Rinsing and brushing teeth with xylitol sugar
Frequently asked questions (FAQ 5)
FAQ part 1: all questions
My teeth feel rougher after sucking a xylitol candy or rinsing with xylitol.
This phenomenon is occasionally observed after ingestion of certain foodstuffs such as chocolate. The likely explanation is that xylitol loosens very thin (invisible) bacterial films and makes them swell.
Suggested courses of action:
1. Rub off these rough films with your finger.
2. Suck or rinse with xylitol a second time. These layers should dissolve in a few minutes, making the teeth smooth again as usual after xylitol use.
3. Wait until saliva and tongue have smoothened the teeth by themselves.
4. Brush teeth with xylitol or something similar.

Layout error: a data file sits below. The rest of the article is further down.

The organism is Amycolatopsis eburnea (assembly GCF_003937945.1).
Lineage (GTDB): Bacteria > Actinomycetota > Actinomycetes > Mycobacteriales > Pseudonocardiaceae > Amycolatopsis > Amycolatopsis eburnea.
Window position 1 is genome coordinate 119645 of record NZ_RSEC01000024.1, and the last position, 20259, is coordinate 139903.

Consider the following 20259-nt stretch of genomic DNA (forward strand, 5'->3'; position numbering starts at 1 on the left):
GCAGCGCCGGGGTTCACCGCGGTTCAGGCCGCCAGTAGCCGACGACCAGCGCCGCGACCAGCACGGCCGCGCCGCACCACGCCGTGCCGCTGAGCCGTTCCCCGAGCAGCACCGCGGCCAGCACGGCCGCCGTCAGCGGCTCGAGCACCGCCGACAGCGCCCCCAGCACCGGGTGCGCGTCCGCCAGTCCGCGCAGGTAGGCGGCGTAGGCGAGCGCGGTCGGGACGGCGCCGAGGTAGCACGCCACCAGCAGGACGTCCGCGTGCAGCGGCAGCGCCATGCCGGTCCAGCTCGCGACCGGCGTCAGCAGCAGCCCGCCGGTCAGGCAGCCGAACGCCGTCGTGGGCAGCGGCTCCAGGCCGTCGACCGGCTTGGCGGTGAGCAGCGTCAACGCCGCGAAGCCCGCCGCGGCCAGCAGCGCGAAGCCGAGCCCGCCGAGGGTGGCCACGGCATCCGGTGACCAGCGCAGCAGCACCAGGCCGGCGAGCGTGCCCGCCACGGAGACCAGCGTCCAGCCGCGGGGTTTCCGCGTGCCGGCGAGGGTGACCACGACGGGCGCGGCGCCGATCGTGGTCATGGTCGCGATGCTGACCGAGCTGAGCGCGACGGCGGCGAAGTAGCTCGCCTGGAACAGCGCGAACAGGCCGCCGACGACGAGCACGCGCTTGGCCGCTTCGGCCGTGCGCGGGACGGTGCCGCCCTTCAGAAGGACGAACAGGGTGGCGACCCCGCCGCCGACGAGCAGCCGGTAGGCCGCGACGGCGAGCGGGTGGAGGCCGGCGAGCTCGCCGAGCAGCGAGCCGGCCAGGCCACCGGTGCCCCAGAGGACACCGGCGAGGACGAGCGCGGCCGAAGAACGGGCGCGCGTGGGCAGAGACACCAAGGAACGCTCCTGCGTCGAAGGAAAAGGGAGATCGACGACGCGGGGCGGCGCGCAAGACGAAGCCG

A similar phenomenon is the occasional appearance of a "blunt" feeling in your mouth but which will disappear again.
So far, I've had no success rinsing/brushing my teeth with xylitol.
There are several virtually "infallible" techniques of increasing the tooth-friendly effect of xylitol.
1. Brushing and/or rinsing for longer periods of time.
2. Increasing the frequency of application (i.e. more than 2-3 times a day).
3. Increasing the xylitol dose.
4. Using a small hard toothbrush to brush the xylitol-saliva-mix over your teeth.
5. Regular, daily application.
As dentist Dr. Bruhn writes, even with many hundreds of patients, he has never seen the xylitol treatment fail as long as the above advice was consistenly followed. For instance, using a dose of 5 g of xylitol 3 times daily and for 2 weeks invariably led to a sweeping improvement in the patient's oral condition.
Subsequently, they continued on a strongly reduced maintenance dose since apparently the bacteria, once suppressed in this manner, can be kept under control using little xylitol.
Even the plain xylitol sugar is too expensive for me.